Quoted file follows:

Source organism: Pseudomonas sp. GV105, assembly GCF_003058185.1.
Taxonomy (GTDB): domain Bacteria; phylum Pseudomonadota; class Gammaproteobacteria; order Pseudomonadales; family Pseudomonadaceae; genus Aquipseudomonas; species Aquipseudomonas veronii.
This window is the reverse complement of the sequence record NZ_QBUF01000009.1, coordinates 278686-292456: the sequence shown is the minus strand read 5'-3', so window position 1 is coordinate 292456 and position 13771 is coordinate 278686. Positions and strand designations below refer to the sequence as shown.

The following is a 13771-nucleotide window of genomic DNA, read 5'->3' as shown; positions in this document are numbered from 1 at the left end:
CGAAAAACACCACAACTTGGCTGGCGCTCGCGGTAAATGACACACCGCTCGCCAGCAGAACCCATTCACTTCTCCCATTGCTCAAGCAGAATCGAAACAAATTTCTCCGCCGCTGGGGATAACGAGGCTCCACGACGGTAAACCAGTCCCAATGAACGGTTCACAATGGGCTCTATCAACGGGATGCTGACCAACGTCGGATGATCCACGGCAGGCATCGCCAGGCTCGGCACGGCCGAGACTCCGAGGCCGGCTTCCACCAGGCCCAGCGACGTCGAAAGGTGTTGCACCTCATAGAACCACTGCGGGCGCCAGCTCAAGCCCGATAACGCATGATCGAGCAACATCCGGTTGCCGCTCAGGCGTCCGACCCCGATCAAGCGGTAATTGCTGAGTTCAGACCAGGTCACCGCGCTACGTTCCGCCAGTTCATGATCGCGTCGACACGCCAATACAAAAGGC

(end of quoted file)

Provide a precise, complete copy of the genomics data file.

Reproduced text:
Source organism: Pseudomonas sp. GV105, assembly GCF_003058185.1.
Taxonomy (GTDB): domain Bacteria; phylum Pseudomonadota; class Gammaproteobacteria; order Pseudomonadales; family Pseudomonadaceae; genus Aquipseudomonas; species Aquipseudomonas veronii.
This window is the reverse complement of the sequence record NZ_QBUF01000009.1, coordinates 278686-292456: the sequence shown is the minus strand read 5'-3', so window position 1 is coordinate 292456 and position 13771 is coordinate 278686. Positions and strand designations below refer to the sequence as shown.

The following is a 13771-nucleotide window of genomic DNA, read 5'->3' as shown; positions in this document are numbered from 1 at the left end:
CGAAAAACACCACAACTTGGCTGGCGCTCGCGGTAAATGACACACCGCTCGCCAGCAGAACCCATTCACTTCTCCCATTGCTCAAGCAGAATCGAAACAAATTTCTCCGCCGCTGGGGATAACGAGGCTCCACGACGGTAAACCAGTCCCAATGAACGGTTCACAATGGGCTCTATCAACGGGATGCTGACCAACGTCGGATGATCCACGGCAGGCATCGCCAGGCTCGGCACGGCCGAGACTCCGAGGCCGGCTTCCACCAGGCCCAGCGACGTCGAAAGGTGTTGCACCTCATAGAACCACTGCGGGCGCCAGCTCAAGCCCGATAACGCATGATCGAGCAACATCCGGTTGCCGCTCAGGCGTCCGACCCCGATCAAGCGGTAATTGCTGAGTTCAGACCAGGTCACCGCGCTACGTTCCGCCAGTTCATGATCGCGTCGACACGCCAATACAAAAGGC